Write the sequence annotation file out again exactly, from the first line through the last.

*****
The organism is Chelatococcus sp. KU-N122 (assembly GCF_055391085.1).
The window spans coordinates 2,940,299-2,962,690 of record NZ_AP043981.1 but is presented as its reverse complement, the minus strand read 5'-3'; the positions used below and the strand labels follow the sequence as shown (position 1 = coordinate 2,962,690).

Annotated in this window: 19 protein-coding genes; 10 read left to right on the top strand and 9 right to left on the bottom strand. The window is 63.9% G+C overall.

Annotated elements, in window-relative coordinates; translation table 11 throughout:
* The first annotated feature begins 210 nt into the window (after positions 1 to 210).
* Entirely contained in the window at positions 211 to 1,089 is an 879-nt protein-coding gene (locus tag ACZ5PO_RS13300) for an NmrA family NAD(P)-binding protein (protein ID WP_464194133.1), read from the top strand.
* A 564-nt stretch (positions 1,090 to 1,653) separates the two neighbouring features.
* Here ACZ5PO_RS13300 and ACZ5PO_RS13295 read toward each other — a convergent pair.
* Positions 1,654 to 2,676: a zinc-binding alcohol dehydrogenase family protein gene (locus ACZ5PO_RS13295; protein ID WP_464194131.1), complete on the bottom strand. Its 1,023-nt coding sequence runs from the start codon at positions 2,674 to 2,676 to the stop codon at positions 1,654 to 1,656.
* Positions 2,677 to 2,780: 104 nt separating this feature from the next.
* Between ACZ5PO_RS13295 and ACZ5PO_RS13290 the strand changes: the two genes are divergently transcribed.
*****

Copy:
The organism is Chelatococcus sp. KU-N122 (assembly GCF_055391085.1).
The window spans coordinates 2,940,299-2,962,690 of record NZ_AP043981.1 but is presented as its reverse complement, the minus strand read 5'-3'; the positions used below and the strand labels follow the sequence as shown (position 1 = coordinate 2,962,690).

Annotated in this window: 19 protein-coding genes; 10 read left to right on the top strand and 9 right to left on the bottom strand. The window is 63.9% G+C overall.

Annotated elements, in window-relative coordinates; translation table 11 throughout:
* The first annotated feature begins 210 nt into the window (after positions 1 to 210).
* Entirely contained in the window at positions 211 to 1,089 is an 879-nt protein-coding gene (locus tag ACZ5PO_RS13300) for an NmrA family NAD(P)-binding protein (protein ID WP_464194133.1), read from the top strand.
* A 564-nt stretch (positions 1,090 to 1,653) separates the two neighbouring features.
* Here ACZ5PO_RS13300 and ACZ5PO_RS13295 read toward each other — a convergent pair.
* Positions 1,654 to 2,676: a zinc-binding alcohol dehydrogenase family protein gene (locus ACZ5PO_RS13295; protein ID WP_464194131.1), complete on the bottom strand. Its 1,023-nt coding sequence runs from the start codon at positions 2,674 to 2,676 to the stop codon at positions 1,654 to 1,656.
* Positions 2,677 to 2,780: 104 nt separating this feature from the next.
* Between ACZ5PO_RS13295 and ACZ5PO_RS13290 the strand changes: the two genes are divergently transcribed.